While developed countries in Asia are experiencing a low-level HIV epidemic prevalence is much higher in specific populations such as men who have sex with men, sex workers, and people who use drugs. Many MSM and transgender people report discrimination which limits their access to health services and many other areas such as education, employment and legal services. …

  8. CEPEHRG and Maritime, Ghana: Engaging new partners and new technologies to prevent HIV among men who have sex with men

    Many African MSM are surprised to discover that the sex they have with other men puts them at risk for acquiring the virus. The media and most prevention programming in the region consistently describe HIV vulnerability in terms of heterosexual risk, and many African MSM do not realize that they too are vulnerable. The few programs that do target this population face significant challenges in reaching MSM with the information and services they need. …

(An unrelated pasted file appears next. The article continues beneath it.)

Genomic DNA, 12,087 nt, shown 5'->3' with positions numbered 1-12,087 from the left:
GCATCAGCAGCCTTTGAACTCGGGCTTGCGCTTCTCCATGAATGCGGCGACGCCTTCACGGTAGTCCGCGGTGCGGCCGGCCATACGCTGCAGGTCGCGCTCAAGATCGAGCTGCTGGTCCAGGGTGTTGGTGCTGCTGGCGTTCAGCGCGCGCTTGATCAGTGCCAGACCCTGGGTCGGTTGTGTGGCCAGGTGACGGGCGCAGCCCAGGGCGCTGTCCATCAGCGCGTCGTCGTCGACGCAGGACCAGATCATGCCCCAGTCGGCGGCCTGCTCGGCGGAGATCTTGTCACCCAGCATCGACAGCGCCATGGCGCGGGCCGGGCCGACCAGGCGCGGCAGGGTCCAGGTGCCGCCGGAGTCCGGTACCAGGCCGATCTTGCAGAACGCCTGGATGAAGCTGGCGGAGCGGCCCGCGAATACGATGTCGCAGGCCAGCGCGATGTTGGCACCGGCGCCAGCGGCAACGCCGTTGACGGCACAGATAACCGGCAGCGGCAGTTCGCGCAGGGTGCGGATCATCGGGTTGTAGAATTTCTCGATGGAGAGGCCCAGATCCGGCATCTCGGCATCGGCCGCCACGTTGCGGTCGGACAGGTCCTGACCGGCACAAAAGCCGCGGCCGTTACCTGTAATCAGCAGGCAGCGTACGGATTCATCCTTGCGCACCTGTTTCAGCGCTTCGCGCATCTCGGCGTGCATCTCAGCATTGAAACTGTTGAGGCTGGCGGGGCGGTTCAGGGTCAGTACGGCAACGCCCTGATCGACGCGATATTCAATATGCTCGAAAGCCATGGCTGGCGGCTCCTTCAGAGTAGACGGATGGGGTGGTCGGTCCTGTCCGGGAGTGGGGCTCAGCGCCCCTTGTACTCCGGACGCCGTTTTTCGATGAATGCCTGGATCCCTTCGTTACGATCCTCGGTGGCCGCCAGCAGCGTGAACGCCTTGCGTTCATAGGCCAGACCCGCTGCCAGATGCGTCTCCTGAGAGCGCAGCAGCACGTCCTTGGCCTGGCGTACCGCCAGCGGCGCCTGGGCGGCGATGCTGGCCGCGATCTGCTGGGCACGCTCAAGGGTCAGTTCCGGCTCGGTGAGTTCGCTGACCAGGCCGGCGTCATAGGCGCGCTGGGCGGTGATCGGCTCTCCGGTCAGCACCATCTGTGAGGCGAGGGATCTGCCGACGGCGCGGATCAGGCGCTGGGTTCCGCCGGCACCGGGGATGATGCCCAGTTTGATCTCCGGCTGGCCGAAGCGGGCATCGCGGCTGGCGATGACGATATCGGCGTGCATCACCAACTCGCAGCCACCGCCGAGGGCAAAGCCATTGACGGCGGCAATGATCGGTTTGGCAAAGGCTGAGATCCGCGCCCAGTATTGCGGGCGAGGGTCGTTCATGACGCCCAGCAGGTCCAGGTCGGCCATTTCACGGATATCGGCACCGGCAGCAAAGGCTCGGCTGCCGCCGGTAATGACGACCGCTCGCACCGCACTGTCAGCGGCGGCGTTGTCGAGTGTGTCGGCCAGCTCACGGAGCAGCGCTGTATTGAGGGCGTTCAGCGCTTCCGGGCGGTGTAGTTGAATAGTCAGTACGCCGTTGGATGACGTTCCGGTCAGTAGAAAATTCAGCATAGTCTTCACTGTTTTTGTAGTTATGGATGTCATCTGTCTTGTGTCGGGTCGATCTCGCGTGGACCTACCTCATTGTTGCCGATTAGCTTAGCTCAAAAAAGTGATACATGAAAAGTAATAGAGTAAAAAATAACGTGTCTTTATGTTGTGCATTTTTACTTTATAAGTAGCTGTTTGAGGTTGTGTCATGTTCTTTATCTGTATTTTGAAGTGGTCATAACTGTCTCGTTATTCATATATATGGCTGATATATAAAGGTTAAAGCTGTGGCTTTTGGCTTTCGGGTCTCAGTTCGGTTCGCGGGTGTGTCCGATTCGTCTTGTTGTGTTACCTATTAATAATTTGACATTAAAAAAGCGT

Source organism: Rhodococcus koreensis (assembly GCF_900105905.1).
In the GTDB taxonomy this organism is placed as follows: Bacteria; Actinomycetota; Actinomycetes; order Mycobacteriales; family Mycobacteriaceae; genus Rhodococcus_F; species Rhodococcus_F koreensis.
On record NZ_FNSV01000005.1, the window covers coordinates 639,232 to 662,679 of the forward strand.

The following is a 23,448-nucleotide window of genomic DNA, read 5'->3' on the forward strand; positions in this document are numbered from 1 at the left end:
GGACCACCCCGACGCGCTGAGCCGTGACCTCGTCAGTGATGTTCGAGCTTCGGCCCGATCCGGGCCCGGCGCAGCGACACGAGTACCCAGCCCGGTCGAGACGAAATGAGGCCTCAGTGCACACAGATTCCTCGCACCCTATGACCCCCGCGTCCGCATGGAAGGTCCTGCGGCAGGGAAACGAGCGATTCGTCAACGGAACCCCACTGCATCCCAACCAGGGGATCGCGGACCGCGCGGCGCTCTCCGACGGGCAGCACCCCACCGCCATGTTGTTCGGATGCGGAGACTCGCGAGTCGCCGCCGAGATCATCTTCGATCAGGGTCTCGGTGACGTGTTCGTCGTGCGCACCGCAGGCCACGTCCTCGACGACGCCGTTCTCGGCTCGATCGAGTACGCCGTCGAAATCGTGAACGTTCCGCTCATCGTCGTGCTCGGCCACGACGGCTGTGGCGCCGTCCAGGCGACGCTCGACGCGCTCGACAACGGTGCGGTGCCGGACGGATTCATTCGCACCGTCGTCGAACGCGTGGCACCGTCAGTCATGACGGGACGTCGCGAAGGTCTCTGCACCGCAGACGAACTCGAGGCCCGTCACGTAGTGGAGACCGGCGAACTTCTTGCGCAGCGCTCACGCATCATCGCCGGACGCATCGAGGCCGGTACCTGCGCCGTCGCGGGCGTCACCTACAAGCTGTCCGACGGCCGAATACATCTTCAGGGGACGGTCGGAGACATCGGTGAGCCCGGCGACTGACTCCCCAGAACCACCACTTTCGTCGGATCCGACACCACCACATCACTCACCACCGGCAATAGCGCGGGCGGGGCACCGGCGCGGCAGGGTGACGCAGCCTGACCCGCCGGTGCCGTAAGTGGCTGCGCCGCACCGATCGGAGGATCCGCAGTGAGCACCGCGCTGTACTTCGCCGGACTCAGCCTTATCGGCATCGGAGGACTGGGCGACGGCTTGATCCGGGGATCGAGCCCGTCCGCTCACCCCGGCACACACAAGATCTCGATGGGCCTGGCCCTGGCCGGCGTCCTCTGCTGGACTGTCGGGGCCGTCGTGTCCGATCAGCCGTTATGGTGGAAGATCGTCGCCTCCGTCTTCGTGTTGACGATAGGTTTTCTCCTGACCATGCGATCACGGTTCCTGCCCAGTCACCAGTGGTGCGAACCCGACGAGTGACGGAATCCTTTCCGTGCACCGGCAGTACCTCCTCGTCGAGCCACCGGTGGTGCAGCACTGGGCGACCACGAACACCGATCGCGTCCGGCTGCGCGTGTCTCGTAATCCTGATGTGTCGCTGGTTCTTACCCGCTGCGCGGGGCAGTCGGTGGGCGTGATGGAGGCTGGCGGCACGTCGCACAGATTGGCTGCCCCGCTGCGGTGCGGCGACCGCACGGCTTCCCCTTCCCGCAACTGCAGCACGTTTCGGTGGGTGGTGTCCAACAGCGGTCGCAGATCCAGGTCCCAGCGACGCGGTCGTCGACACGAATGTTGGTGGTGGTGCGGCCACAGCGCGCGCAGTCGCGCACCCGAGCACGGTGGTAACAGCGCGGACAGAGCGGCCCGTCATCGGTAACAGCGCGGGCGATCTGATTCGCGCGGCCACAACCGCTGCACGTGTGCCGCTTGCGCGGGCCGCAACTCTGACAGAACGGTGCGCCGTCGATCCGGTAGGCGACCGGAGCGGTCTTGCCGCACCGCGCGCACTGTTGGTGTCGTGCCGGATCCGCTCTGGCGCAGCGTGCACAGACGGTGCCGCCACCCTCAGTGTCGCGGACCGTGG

9. Establishing an association between rural youth suicide and same-sex attraction

    Recent research into same-sex attracted youth (SSAY) suicide and rural youth suicide suggests there may be an association between the two. A literature review explores this proposal. While contributing issues to rural SSAY suicide, such as homophobia, isolation, avaibility of information, and acknowledgement of issues are discussed, little hard evidence is found to support the rural and SSAY suicide connection. Further and on-going research is recommended into this under-represented topic.

  10. School-based lives of LGBT Youth in the Republic of Ireland